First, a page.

In her day, Pilar Ladran, a Filipino immigrant, was quite the catch. She'd had two husbands who took care of her until the second one died in the 1990s. For decades she played bingo, cooked and raised her children out of her Imperial Beach home. When her grandson, Jay, needed a supplemental parent, she was there to bring him up.
As Jay reached adulthood, Pilar reached old age. By December 2004, her mental powers had started to decline. She'd already given her son Rolando, a 67-year-old chef in San Diego, power of attorney. But Jay, now 31, wanted money, and he wasn't sure how to get it-until he realized that Pilar's house had gone from middle-class dwelling to real estate goldmine. He persuaded her to sign off on a loan for $210,000, money he told the bank his grandmother planned to use for remodeling. To save himself the trouble of paying off the loan, he arranged for Pilar to sign an altered version of her will that would cancel any debt he owed her upon her death. He had the loan wired to a joint bank account he shared with Pilar, though only he ever took any money from it, and not for remodeling. He spent $50,000 for the down payment on a new home. About $45,000 went to a package-and-shipping business that soon went under. The remaining $105,000, he later told police, he spent on porn, strippers and prostitutes.
By December 2005, Jay had run out of money, so he had Pilar sign a counterfeit power-of-attorney form that he had a friend notarize. He took out another home improvement loan, this one for $80,000, money he again told the police he spent on strippers and prostitutes. Finally, in June 2006, Jay used another friend with notary power to forge a transfer of ownership of the IB house from Pilar to him. He paid off all the loans with a $400,000 mortgage on the house. Cash in hand, he moved to Jamul.
Rolando, Jay's uncle, had been collecting Pilar's mail, and he started to notice the bank letters coming in with 'Urgent' stamped all over them. By the time he figured out the problem, the mortgage company was preparing to foreclose on the house. Rolando recalls his confrontation with Jay.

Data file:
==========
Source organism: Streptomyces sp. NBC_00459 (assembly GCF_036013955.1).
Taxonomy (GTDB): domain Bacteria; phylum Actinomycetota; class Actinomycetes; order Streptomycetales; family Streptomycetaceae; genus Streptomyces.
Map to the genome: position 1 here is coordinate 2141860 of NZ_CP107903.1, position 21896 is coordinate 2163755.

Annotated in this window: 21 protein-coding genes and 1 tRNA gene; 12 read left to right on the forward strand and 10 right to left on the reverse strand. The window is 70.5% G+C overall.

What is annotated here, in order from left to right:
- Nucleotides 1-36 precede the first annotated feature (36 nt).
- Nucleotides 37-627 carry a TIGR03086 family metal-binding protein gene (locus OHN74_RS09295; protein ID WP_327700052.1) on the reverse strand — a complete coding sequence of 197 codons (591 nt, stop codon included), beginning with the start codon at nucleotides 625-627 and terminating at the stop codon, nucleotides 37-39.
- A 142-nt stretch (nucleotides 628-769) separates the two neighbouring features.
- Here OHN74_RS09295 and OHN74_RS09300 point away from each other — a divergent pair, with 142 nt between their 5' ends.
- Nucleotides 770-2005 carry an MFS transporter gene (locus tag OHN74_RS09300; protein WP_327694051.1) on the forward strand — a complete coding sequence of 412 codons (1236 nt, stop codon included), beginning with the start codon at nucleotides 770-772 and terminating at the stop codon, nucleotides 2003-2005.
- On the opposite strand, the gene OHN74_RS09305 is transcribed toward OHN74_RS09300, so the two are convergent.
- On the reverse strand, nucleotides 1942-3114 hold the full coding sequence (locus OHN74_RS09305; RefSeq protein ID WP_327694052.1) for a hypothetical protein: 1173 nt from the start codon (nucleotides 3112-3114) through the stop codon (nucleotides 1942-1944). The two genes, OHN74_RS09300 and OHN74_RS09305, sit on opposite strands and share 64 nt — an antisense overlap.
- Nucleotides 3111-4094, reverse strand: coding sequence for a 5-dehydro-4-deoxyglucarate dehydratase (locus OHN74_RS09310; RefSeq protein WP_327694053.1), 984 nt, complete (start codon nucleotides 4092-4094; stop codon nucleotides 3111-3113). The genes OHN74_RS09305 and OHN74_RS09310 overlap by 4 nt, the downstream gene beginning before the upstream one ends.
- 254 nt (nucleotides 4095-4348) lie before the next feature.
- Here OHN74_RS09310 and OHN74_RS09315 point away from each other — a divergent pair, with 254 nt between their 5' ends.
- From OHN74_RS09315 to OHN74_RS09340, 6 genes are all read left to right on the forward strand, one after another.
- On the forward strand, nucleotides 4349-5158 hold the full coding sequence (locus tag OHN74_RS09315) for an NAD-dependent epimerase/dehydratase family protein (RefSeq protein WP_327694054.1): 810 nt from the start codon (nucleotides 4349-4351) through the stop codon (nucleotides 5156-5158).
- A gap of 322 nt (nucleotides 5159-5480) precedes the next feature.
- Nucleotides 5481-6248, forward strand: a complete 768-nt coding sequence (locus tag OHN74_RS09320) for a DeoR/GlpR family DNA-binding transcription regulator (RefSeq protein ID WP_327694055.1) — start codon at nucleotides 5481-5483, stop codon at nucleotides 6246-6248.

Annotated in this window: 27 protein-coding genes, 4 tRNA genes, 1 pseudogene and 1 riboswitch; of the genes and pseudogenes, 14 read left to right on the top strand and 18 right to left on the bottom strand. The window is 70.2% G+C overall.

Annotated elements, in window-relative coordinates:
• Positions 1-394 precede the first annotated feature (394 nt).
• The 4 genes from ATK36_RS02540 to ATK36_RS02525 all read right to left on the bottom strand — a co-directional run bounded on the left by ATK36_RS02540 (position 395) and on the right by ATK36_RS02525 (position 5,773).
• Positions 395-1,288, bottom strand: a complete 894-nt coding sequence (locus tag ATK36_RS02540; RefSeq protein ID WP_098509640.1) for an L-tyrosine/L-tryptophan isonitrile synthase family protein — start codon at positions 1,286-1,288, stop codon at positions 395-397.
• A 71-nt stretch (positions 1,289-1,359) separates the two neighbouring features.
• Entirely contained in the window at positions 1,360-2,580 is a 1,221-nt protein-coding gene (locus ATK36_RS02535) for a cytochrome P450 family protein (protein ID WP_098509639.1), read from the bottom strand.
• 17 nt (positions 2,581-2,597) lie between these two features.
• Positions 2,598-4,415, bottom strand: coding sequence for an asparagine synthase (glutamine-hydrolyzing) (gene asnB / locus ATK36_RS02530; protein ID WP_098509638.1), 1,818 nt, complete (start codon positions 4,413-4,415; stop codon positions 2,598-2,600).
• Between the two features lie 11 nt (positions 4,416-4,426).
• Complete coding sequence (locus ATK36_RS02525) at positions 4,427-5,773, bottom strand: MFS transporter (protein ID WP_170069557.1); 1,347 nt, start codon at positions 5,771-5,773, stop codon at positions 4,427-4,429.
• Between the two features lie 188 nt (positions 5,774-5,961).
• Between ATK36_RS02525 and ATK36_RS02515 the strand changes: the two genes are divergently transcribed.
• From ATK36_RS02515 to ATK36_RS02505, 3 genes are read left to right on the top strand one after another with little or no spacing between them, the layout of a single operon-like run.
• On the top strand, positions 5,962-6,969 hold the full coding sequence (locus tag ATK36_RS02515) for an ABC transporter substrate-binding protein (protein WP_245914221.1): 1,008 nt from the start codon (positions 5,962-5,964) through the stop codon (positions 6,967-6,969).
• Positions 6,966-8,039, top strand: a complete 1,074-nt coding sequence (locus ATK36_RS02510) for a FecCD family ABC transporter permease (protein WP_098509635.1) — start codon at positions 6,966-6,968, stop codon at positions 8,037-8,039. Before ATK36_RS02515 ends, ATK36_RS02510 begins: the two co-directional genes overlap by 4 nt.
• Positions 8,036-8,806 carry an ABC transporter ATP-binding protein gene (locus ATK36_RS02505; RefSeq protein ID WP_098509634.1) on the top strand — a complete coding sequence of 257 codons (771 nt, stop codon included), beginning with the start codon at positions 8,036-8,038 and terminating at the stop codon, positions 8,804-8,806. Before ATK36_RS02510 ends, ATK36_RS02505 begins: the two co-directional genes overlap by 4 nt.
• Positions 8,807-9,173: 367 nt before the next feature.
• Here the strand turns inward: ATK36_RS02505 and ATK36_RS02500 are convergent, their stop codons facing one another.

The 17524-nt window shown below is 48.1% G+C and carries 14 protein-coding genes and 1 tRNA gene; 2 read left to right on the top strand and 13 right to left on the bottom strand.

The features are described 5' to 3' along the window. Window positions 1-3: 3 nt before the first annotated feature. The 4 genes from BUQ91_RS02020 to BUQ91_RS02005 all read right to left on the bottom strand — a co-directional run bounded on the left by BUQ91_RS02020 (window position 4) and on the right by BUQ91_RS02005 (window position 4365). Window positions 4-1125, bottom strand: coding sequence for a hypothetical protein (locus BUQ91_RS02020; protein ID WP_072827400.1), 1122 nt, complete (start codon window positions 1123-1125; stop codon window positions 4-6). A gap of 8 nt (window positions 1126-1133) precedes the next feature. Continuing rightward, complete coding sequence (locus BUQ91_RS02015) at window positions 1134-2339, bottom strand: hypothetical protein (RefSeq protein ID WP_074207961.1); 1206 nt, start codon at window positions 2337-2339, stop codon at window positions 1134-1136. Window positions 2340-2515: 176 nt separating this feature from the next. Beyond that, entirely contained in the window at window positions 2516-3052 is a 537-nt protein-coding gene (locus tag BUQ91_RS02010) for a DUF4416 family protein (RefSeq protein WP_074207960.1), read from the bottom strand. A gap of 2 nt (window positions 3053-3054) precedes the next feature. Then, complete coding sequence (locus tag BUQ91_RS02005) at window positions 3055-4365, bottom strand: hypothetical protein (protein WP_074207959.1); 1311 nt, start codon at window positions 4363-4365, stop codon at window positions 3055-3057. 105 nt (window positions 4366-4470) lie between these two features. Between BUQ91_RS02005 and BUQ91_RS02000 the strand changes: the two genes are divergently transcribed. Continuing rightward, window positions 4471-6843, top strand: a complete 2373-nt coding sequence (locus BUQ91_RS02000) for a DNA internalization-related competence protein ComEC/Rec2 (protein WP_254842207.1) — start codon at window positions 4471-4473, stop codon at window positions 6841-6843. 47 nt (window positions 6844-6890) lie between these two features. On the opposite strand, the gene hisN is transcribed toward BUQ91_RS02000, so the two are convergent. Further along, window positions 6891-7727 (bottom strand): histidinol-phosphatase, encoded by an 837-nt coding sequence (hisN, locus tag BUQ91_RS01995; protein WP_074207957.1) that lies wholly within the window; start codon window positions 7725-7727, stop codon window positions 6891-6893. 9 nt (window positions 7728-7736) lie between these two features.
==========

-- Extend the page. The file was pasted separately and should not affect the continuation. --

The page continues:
'Jay said to me, ‘The money's gone.'' Rolando related the story through his attorney, Seth Bobroff. 'I said, ‘What do you mean the money's gone?' He said, 'It's all gone.' I said, 'Why didn't you come to me earlier? I could have helped, now I can't help. This is crazy.' At that point he was very nonchalant about it, very condescending, almost.'
Jay finally owned up to his crime when the Sheriff's Office called. He turned himself in on May 30 and pleaded guilty to charges of grand theft fraud and elder abuse on June 12. He now awaits sentencing and would not comment for this story.
When sheriff's detective Bridget Cartier discussed the Ladran case with CityBeat, she was impressed by the amount of money Jay stole, but not by his behavior. Apparently this kind of fraud has been happening to San Diego's elderly with increasing frequency.
'We're overwhelmed,' said Cartier. She is one of two detectives who deal with elder abuse for the unincorporated parts of San Diego County and cities without their own police department. In the city of San Diego, six detectives try to stay on top of a separate, but still enormous, caseload. Their boss, Sgt. Nancy Kulinski, spends nearly her entire shift most days sorting through complaint forms to determine which cases will be investigated. The deputy district attorney responsible for elder abuse, Paul Greenwood, has, in his 11 years working these cases, seen a jump from 16 prosecutions for elder abuse with financial fraud in 1996 to an anticipated 220 for 2007. And this figure represents a tiny fraction of the overall problem, he said.
The population both nationally and in San Diego is aging. San Diego's median age is projected to rise from 33.7 to 36.8 between now and 2020, while the percentage of people over 65 will rise from 10 percent to 15 percent. Many older people have lived in their homes for dozens of years, through an astonishing boom in housing prices, and they have accumulated equity. Increasingly, they are victims of fraud in general and real estate fraud in particular.